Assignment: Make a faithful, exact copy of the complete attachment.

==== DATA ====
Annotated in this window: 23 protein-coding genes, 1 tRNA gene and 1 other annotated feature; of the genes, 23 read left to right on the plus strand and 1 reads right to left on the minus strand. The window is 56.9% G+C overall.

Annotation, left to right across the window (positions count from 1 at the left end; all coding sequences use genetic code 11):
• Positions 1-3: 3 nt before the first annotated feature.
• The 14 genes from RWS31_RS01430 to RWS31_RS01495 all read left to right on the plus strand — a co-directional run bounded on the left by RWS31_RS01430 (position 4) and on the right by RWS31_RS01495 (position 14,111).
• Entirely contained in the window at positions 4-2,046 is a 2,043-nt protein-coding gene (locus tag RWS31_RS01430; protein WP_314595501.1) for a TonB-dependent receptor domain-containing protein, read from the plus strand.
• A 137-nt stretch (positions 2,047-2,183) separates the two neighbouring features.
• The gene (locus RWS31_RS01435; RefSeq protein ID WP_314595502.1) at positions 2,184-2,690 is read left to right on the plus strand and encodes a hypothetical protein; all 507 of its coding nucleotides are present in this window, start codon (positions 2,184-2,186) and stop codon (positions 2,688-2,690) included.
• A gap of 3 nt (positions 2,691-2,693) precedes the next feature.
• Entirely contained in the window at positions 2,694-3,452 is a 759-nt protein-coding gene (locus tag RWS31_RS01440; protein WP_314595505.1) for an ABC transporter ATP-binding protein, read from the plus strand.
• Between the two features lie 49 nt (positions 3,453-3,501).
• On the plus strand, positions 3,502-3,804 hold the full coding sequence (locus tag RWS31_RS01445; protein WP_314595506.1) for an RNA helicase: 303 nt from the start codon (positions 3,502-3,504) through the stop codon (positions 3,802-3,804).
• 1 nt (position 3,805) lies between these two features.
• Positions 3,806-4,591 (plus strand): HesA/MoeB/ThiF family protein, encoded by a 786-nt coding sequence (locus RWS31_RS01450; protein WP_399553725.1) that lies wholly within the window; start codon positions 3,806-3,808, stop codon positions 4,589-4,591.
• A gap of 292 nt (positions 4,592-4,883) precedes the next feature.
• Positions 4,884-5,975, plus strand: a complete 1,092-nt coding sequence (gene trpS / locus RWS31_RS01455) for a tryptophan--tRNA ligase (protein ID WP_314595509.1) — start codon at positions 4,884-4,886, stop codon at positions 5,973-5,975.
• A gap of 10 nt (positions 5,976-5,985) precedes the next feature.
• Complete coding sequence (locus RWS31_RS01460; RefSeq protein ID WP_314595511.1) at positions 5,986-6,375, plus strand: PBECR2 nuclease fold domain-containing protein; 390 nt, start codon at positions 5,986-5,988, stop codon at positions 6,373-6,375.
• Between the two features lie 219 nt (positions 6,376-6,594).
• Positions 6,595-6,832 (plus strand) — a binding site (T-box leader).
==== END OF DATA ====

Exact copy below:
Annotated in this window: 23 protein-coding genes, 1 tRNA gene and 1 other annotated feature; of the genes, 23 read left to right on the plus strand and 1 reads right to left on the minus strand. The window is 56.9% G+C overall.

Annotation, left to right across the window (positions count from 1 at the left end; all coding sequences use genetic code 11):
• Positions 1-3: 3 nt before the first annotated feature.
• The 14 genes from RWS31_RS01430 to RWS31_RS01495 all read left to right on the plus strand — a co-directional run bounded on the left by RWS31_RS01430 (position 4) and on the right by RWS31_RS01495 (position 14,111).
• Entirely contained in the window at positions 4-2,046 is a 2,043-nt protein-coding gene (locus tag RWS31_RS01430; protein WP_314595501.1) for a TonB-dependent receptor domain-containing protein, read from the plus strand.
• A 137-nt stretch (positions 2,047-2,183) separates the two neighbouring features.
• The gene (locus RWS31_RS01435; RefSeq protein ID WP_314595502.1) at positions 2,184-2,690 is read left to right on the plus strand and encodes a hypothetical protein; all 507 of its coding nucleotides are present in this window, start codon (positions 2,184-2,186) and stop codon (positions 2,688-2,690) included.
• A gap of 3 nt (positions 2,691-2,693) precedes the next feature.
• Entirely contained in the window at positions 2,694-3,452 is a 759-nt protein-coding gene (locus tag RWS31_RS01440; protein WP_314595505.1) for an ABC transporter ATP-binding protein, read from the plus strand.
• Between the two features lie 49 nt (positions 3,453-3,501).
• On the plus strand, positions 3,502-3,804 hold the full coding sequence (locus tag RWS31_RS01445; protein WP_314595506.1) for an RNA helicase: 303 nt from the start codon (positions 3,502-3,504) through the stop codon (positions 3,802-3,804).
• 1 nt (position 3,805) lies between these two features.
• Positions 3,806-4,591 (plus strand): HesA/MoeB/ThiF family protein, encoded by a 786-nt coding sequence (locus RWS31_RS01450; protein WP_399553725.1) that lies wholly within the window; start codon positions 3,806-3,808, stop codon positions 4,589-4,591.
• A gap of 292 nt (positions 4,592-4,883) precedes the next feature.
• Positions 4,884-5,975, plus strand: a complete 1,092-nt coding sequence (gene trpS / locus RWS31_RS01455) for a tryptophan--tRNA ligase (protein ID WP_314595509.1) — start codon at positions 4,884-4,886, stop codon at positions 5,973-5,975.
• A gap of 10 nt (positions 5,976-5,985) precedes the next feature.
• Complete coding sequence (locus RWS31_RS01460; RefSeq protein ID WP_314595511.1) at positions 5,986-6,375, plus strand: PBECR2 nuclease fold domain-containing protein; 390 nt, start codon at positions 5,986-5,988, stop codon at positions 6,373-6,375.
• Between the two features lie 219 nt (positions 6,376-6,594).
• Positions 6,595-6,832 (plus strand) — a binding site (T-box leader).